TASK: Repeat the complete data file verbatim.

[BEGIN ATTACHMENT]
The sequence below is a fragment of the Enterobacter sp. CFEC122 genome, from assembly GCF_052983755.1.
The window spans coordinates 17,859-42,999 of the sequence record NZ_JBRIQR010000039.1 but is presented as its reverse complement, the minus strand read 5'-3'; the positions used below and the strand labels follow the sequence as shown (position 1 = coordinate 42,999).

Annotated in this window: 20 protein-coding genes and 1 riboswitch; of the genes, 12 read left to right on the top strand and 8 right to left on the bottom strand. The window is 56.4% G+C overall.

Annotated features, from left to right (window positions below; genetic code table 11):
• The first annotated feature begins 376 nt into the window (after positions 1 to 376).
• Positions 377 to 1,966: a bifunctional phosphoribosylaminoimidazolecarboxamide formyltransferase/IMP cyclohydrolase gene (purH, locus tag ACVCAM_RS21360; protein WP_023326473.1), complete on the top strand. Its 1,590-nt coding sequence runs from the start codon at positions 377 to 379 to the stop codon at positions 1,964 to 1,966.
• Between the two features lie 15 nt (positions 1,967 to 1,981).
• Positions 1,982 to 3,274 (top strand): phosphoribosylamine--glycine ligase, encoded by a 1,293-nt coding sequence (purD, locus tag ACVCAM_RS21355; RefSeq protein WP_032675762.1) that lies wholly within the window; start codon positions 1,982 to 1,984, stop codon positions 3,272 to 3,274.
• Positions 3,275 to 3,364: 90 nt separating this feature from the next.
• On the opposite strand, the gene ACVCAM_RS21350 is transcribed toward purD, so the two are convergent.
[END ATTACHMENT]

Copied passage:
The sequence below is a fragment of the Enterobacter sp. CFEC122 genome, from assembly GCF_052983755.1.
The window spans coordinates 17,859-42,999 of the sequence record NZ_JBRIQR010000039.1 but is presented as its reverse complement, the minus strand read 5'-3'; the positions used below and the strand labels follow the sequence as shown (position 1 = coordinate 42,999).

Annotated in this window: 20 protein-coding genes and 1 riboswitch; of the genes, 12 read left to right on the top strand and 8 right to left on the bottom strand. The window is 56.4% G+C overall.

Annotated features, from left to right (window positions below; genetic code table 11):
• The first annotated feature begins 376 nt into the window (after positions 1 to 376).
• Positions 377 to 1,966: a bifunctional phosphoribosylaminoimidazolecarboxamide formyltransferase/IMP cyclohydrolase gene (purH, locus tag ACVCAM_RS21360; protein WP_023326473.1), complete on the top strand. Its 1,590-nt coding sequence runs from the start codon at positions 377 to 379 to the stop codon at positions 1,964 to 1,966.
• Between the two features lie 15 nt (positions 1,967 to 1,981).
• Positions 1,982 to 3,274 (top strand): phosphoribosylamine--glycine ligase, encoded by a 1,293-nt coding sequence (purD, locus tag ACVCAM_RS21355; RefSeq protein WP_032675762.1) that lies wholly within the window; start codon positions 1,982 to 1,984, stop codon positions 3,272 to 3,274.
• Positions 3,275 to 3,364: 90 nt separating this feature from the next.
• On the opposite strand, the gene ACVCAM_RS21350 is transcribed toward purD, so the two are convergent.